One of the two named tenants in the class-action suit filed Wednesday is Tenae Smith. Smith and her partner have lived at Dutch Village, a Kushner-owned complex on the northern edge of Baltimore, since 2009. Last September, water started leaking from the bathroom ceiling whenever it rained. She told the rental office repeatedly in the months following, but no one came to fix it. Finally, during a hard rain in December, she slipped on the wet bathroom floor, and had had enough. She filed a rent escrow claim in court on December 19th, seeking to withhold her rent until the problem was fixed. But the city inspector didn't come to verify the problem until January 11th. Dutch Village finally started work on the problem on January 24th, just before her January 30th rent escrow hearing. The judge dismissed the case, but Smith kept fighting, insisting on a reduction in rent for the months when the problem went ignored. Then, during a hard spring rain, the patched ceiling leaked again, suggesting the problem was with the roof.
Smith, who has two young children, has been in court countless times this year, arguing for her rent escrow claim and against Dutch Village's suits demanding payment of her $795-per-month rent. Her family has also been dealing with bedbugs, a leaky sink, and mold in the utility closet.
The class-action suit alleges that Dutch Village at various points charged Smith with fees for "writ filing" and "legal-summons" ranging up to $80 even though no court had awarded such fees. If Smith did not pay all of the fees along with her rent, Dutch Village sometimes rejected her rent payment, leading to yet more fees. For instance, when she paid her $795 rent for this past July, it rejected the payment and said she, in fact, owed $944.70 because of accumulated fees, a sum that would grow with additional late fees, agent fees, and baseless court fees if it was not paid in full.
"I would pay my rent, and if I was late, I would pay a 5% late fee, but the fees kept adding up," Smith said in a statement paired with the lawsuit. "I work full-time and made regular payments, but they kept taking me to court for eviction and piling on the fees."
The other named plaintiff is Howard Smith (no relation), a retiree who has lived in the Kushner-owned Carroll Park Apartments in Middle River, east of Baltimore, for 10 years. He has been hit with a string of late fees and court fees and eviction notices even though he has arranged to have his rent automatically debited from his bank account every month. He has also suffered repeating flooding in his ground-floor unit, including in 2015 after a mentally unstable tenant above him left the tub running, causing Smith's ceiling to collapse. That tenant subsequently shot two employees in the rental office.
The class-action suit alleges that on several occasions in the past two years, after Smith paid his rent in full, Carroll Park misallocated a portion of that payment to non-rent charges, deemed his rent to be late, then charged him a "legal-summons fee," even though no court had awarded such a fee at the time, as well as a "legal-agent fee," and then filed an eviction notice to spur payment of the full bill. Smith complied, fearful of eviction.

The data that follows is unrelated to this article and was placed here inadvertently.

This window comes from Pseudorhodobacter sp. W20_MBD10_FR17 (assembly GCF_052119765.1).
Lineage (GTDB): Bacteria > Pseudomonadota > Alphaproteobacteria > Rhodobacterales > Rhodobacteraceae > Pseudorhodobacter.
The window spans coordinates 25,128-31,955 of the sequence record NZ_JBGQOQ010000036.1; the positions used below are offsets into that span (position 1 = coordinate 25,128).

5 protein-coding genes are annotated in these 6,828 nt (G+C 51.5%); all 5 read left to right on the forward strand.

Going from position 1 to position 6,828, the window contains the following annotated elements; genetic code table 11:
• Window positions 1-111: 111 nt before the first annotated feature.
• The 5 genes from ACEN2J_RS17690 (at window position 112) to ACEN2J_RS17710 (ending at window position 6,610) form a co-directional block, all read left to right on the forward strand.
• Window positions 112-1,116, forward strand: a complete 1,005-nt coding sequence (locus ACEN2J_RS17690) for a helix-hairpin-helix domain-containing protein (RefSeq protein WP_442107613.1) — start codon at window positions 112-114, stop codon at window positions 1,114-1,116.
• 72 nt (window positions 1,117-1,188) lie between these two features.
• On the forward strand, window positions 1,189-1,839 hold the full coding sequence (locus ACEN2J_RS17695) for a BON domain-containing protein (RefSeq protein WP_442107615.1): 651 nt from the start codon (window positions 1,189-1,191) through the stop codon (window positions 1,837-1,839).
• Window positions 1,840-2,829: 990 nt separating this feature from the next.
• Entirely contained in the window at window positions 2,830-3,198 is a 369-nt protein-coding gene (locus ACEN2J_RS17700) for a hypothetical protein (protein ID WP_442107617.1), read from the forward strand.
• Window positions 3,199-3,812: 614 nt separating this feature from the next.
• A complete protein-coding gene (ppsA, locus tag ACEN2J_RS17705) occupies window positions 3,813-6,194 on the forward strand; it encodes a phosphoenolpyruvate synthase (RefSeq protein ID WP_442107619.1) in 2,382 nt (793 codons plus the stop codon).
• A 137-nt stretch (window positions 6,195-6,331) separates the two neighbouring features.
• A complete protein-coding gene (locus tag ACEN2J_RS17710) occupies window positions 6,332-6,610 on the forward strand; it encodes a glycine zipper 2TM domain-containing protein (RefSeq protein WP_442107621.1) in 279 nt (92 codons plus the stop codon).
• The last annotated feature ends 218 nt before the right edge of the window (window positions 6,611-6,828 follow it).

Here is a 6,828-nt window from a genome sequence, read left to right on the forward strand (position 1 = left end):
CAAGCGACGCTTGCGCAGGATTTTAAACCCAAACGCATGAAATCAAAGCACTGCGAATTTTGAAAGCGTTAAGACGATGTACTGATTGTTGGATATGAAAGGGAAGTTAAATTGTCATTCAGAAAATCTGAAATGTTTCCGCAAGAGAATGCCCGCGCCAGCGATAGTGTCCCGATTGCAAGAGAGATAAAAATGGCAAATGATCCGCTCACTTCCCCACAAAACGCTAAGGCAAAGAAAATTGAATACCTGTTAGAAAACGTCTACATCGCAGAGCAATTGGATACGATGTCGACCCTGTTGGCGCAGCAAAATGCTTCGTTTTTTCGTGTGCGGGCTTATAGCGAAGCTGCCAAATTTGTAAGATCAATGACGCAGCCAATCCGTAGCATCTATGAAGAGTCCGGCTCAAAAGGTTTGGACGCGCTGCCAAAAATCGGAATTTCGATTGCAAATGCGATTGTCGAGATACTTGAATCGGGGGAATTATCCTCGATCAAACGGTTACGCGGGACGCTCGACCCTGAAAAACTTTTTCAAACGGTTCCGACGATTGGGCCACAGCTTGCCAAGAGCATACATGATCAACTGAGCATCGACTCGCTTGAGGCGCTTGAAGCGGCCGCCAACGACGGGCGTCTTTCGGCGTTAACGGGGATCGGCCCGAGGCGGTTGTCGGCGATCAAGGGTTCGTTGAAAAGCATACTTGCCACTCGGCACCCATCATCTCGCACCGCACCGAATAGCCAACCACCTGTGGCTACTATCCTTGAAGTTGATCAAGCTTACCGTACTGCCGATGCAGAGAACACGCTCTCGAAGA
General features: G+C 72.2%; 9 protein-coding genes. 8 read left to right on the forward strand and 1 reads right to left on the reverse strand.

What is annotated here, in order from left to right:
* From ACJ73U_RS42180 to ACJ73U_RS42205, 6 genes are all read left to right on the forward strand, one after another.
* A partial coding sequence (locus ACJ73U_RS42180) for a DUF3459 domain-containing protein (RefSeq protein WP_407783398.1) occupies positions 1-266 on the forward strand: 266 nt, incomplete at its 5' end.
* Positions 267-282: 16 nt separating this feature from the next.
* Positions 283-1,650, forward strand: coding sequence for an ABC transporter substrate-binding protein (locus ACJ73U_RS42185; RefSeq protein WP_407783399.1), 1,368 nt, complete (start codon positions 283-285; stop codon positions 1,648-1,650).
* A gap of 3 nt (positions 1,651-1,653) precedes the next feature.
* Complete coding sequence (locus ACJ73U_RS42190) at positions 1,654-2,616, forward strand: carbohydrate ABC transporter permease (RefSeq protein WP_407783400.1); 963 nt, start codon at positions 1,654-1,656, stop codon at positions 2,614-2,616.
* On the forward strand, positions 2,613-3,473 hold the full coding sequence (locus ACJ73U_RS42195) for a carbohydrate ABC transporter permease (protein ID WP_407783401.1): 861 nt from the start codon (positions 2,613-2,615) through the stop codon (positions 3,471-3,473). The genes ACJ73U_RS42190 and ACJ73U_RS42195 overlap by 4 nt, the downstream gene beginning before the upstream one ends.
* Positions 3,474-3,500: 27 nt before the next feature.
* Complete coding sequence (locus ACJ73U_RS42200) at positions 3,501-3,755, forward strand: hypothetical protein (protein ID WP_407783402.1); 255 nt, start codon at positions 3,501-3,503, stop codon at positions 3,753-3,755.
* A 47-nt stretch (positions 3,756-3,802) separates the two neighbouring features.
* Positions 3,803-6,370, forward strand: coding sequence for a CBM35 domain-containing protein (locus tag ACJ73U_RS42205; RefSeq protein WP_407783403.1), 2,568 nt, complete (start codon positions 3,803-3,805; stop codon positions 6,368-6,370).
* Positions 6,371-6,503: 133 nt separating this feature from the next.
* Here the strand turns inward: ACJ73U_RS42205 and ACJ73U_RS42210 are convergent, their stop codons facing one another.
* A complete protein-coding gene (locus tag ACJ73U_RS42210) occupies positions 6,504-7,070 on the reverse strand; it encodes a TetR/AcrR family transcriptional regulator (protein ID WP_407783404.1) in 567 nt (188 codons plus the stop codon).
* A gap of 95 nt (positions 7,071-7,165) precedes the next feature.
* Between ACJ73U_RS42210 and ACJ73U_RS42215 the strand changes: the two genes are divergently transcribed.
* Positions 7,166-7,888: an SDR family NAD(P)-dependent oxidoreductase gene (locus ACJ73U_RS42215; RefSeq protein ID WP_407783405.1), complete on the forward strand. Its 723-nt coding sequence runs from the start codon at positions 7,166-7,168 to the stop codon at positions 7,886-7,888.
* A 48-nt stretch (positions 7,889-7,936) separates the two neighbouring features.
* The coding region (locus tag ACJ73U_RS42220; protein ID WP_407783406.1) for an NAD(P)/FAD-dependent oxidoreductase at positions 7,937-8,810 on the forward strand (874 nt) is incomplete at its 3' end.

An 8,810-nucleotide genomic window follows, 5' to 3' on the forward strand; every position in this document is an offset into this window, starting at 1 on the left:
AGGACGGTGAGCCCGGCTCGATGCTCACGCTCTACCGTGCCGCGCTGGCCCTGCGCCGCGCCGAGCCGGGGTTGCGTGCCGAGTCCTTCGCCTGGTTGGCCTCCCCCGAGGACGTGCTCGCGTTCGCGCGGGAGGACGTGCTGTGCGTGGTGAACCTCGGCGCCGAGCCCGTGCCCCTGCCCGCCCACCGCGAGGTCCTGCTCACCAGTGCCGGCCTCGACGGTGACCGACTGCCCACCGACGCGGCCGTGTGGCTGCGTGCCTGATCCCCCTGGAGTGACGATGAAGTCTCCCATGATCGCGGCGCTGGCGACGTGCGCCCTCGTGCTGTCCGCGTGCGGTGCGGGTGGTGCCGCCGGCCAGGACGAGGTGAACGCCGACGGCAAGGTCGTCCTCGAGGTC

"Adding small but improper fees to the rent of tenants living paycheck to paycheck, then misallocating rent payments to those fees in order to generate more fees, is a scheme that preys on working-class tenants," said Andrew D. Freeman of Brown, Goldstein & Levy. "Westminster Management's misuse of Maryland courts' eviction proceedings to force tenants to pay these improper fees makes this scheme all the more deplorable. It must be stopped."
One former tenant pursued by Kushner Companies has already received legal relief. Kamiia Warren, a home health-care worker, moved her family out of the Cove Village complex in Essex, just east of Baltimore, in 2010 after her elderly neighbor started behaving erratically toward them. Warren got the necessary written approval from the on-site manager to leave in advance of her lease's expiration. But three years later, after Kushner Companies bought the complex and took over management of it, she received notice that a Kushner subsidiary, JK2 Westminster, was suing her for $3,014.08 for having broken her lease.
Warren was initially unable to locate the document showing she had permission to leave, and a Baltimore County judge awarded JK2 Westminster a judgment of nearly $5,000 against her, including court and late fees. The Baltimore-area law firm that handles all of the cases against the Kushner Companies' local tenants then got a court order to garnish Warren's wages and bank account—she changed jobs soon afterward, but her bank account was cleaned out.
Around the same time, she got her hands on a copy of the document showing she had received permission to move and presented it in court, but the Kushner attorneys kept up their pursuit, eventually securing a court lien against her for the remaining $4,615 she allegedly owed. That lien has marred her credit record, making it hard for her to secure loans, including the one she would need to launch the small assisted living center she dreams of opening.
But after the ProPublica/New York Times article appeared, featuring her treatment by Kushner Companies, lawyers at the Baltimore office of Ballard Spahr, a nationwide law firm, stepped forward offering to take on Warren's case pro bono. They contacted the Kushner Companies' local lawyer, Jeffrey Tapper, and, earlier this month, the company agreed to a stipulation releasing Warren from the $4,615 lien—more than seven years after she moved out of Cove Village.